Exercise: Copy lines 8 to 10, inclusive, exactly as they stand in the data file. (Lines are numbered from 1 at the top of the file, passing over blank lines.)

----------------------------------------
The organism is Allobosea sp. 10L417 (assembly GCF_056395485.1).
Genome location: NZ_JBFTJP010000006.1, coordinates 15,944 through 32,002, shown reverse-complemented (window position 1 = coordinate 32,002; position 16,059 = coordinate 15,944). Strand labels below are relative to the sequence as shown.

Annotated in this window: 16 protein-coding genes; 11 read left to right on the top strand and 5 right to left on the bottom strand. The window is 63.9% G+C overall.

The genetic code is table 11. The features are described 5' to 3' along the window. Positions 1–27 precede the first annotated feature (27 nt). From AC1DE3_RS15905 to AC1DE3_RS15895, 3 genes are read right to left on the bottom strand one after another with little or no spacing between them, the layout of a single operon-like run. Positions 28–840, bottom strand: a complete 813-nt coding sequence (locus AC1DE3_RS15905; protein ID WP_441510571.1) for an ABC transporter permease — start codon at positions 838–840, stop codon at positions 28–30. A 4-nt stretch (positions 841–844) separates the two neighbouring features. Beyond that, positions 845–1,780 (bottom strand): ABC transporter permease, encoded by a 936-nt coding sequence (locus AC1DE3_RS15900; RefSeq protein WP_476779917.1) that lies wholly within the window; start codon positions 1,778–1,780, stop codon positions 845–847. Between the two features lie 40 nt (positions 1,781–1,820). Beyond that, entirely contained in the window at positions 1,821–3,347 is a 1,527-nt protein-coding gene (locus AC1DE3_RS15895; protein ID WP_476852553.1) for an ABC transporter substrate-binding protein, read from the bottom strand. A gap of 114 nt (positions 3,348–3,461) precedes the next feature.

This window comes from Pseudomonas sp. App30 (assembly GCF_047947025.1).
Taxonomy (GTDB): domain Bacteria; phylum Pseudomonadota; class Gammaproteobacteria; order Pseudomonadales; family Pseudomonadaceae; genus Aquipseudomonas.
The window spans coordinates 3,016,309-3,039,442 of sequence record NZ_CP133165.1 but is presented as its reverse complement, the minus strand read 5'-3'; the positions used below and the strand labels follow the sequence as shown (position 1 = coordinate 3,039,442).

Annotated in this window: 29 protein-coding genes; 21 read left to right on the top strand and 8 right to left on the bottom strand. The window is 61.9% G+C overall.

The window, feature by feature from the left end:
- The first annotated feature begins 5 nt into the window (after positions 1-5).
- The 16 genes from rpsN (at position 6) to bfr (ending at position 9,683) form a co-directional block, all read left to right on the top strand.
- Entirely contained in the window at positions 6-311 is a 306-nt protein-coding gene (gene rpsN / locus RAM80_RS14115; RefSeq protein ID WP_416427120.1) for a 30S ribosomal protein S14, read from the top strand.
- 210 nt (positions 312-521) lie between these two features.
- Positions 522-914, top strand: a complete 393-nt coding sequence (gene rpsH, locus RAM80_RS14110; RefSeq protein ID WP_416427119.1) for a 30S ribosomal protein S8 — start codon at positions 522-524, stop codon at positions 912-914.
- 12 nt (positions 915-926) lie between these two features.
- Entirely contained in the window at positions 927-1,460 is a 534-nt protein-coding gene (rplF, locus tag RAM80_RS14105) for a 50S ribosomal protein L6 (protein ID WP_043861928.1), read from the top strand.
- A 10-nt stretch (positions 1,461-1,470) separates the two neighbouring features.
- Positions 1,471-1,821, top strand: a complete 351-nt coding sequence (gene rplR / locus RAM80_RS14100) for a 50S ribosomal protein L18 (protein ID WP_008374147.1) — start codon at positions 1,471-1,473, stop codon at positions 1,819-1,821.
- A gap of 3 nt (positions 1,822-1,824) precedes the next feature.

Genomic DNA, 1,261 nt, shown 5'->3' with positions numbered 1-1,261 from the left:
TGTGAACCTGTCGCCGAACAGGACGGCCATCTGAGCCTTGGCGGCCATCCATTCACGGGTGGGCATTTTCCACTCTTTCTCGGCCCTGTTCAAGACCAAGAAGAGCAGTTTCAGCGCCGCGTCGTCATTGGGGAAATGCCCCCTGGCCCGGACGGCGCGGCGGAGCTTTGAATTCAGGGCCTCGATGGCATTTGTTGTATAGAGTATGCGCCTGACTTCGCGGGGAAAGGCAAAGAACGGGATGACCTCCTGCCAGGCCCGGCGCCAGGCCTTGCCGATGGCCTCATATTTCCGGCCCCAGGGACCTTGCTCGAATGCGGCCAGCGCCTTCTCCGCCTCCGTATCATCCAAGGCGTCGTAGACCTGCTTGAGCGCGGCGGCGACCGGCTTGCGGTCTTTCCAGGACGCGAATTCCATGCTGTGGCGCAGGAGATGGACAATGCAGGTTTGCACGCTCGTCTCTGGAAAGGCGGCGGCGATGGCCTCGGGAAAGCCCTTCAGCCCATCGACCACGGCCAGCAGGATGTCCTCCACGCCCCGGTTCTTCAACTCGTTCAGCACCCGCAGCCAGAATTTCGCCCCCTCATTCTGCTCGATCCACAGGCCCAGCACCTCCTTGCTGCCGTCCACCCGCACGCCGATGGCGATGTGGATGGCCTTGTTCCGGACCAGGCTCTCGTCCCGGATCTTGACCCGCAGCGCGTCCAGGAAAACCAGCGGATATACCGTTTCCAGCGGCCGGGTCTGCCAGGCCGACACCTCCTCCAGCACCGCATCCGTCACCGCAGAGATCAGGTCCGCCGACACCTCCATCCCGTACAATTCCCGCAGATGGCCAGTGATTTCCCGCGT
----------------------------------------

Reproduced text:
Annotated in this window: 29 protein-coding genes; 21 read left to right on the top strand and 8 right to left on the bottom strand. The window is 61.9% G+C overall.

The window, feature by feature from the left end:
- The first annotated feature begins 5 nt into the window (after positions 1-5).